Seth: If I think about what’s been my biggest failing in terms of leading product, and particularly this product, it’s the mistake that everyone says not to make but is hard not to — never assume you’re the customer. Maybe every once in awhile you’re in such a lucky place that you are the embodiment of your target customer, but I think that’s probably a 1% case for all of us.
And it isn’t just product, marketing, sales — anyone who helps craft the customer experience. Do the work to figure out what’s best for the customer. For example, the other day we were looking at website flow for free trials — we’re a free trial driven business — and I was curious about some refinements we’d made to the presentation on our pricing page and how that was affecting conversion rates.
I pulled data for our site on what percentage of people sign up for a trial without looking at the pricing page. It turned out to be almost 90%! I said, ‘But I always look at the pricing page for any service before I sign up for a trial!’ A bunch of other people in the company also guessed that, everyone looks at the pricing page. Remember, you are not the customer. You are not the prospect, and I can come up with some other data points that continually remind you that what you would do is not what the customer is doing.
Another thing I think that product leaders need to invest in is clarity and communication around missing and vision.I think that in the early days of Rival IQ, we didn’t do an amazing job of reinforcing the mission and vision of the product for our internal team. I say this because I’ve had a couple of exit interviews over the last year with people who said, ‘I didn’t always know why I was doing what I was doing’. I think that’s a really bad thing. I think that everyone should know why they’re doing what they’re doing because that helps them become more of an owner in the decision-making process.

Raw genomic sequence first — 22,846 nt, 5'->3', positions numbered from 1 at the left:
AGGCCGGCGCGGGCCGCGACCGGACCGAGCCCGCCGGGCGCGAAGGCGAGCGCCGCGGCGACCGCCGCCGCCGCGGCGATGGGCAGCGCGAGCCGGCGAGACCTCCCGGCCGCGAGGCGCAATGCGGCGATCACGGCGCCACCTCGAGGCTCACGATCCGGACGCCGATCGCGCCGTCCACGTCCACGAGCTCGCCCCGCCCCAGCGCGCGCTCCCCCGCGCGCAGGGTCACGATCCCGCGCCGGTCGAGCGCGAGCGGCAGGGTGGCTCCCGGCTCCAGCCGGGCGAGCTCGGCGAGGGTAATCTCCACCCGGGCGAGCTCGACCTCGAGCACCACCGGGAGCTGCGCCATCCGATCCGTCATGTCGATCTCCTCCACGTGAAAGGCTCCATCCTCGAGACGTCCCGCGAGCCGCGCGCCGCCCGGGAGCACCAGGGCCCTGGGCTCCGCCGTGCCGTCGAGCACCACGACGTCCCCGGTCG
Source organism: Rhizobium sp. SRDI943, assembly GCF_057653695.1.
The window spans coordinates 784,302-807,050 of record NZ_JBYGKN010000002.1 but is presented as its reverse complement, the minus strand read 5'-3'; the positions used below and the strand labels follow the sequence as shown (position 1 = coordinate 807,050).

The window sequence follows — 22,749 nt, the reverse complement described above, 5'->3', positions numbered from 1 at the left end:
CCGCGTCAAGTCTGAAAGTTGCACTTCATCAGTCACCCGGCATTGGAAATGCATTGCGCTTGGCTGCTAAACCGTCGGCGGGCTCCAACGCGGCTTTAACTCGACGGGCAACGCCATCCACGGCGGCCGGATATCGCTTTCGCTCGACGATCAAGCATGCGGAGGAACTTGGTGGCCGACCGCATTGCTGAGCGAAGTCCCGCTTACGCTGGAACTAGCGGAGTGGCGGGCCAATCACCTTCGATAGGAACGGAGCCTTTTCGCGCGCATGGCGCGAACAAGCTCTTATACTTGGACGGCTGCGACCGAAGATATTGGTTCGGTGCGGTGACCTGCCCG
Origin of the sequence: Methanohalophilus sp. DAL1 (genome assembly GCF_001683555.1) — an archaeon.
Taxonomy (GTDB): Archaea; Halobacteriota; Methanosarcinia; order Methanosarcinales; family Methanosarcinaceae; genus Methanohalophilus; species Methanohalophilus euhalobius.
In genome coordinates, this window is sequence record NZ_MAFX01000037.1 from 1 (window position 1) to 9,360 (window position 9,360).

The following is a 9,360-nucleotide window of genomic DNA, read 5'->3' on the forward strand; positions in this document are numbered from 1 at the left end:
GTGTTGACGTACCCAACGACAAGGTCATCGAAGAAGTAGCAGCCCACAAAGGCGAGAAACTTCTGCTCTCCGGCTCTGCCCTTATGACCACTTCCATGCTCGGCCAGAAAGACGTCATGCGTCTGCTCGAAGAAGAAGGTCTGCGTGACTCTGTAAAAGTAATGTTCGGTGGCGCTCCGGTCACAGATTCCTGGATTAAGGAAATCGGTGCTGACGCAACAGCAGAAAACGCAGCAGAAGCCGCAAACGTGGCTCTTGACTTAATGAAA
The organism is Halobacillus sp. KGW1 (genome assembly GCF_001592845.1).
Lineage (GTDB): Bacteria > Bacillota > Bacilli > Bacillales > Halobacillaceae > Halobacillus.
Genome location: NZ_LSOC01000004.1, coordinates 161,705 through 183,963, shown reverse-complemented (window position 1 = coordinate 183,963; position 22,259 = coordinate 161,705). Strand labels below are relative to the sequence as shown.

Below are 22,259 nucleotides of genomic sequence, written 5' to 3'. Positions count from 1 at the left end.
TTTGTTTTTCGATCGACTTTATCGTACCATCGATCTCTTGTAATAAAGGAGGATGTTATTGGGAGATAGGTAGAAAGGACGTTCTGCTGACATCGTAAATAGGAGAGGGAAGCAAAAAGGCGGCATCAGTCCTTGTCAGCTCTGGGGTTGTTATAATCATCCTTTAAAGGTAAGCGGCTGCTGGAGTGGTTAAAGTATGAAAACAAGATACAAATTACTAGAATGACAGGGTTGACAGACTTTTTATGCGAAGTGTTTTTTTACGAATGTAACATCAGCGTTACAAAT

The last thing I think product leaders can do to make their companies more successful is to empower others to do product work. I think it’s crucial that people feel enabled to step up and move beyond their supposed role. As a founder or leader, it’s your job to ensure it’s culturally okay for everyone to push on things outside their title and that the team knows where the business is headed.
As an example, I love our engineering team. They’re always thinking about the customer from a very empathetic perspective. In this last year, we were building a feature on Facebook ads analytics. There’s a person on our team who was constantly reading through the marketing API documentation of Facebook, constantly using the native tool. They were saying, ‘Have you seen what they’re doing here? Did you know that X was possible? Having an engineering team that feels empowered to push on why and what we’re building, just as much as how, feels very rewarding.
I’ll wrap it up with one last thing: continually communicate your mission and vision. Supporting and enabling people in your business to feel empowered to make an impact from a product perspective. If people aren’t suggesting improvements, if your own company is not fully engaged with your product, you’re probably not going to be that successful.
If you would like to learn more about how EnjoyHQ can help you put your customer at the centre of your product development process, come and say hello here https://getenjoyhq.com/ 👈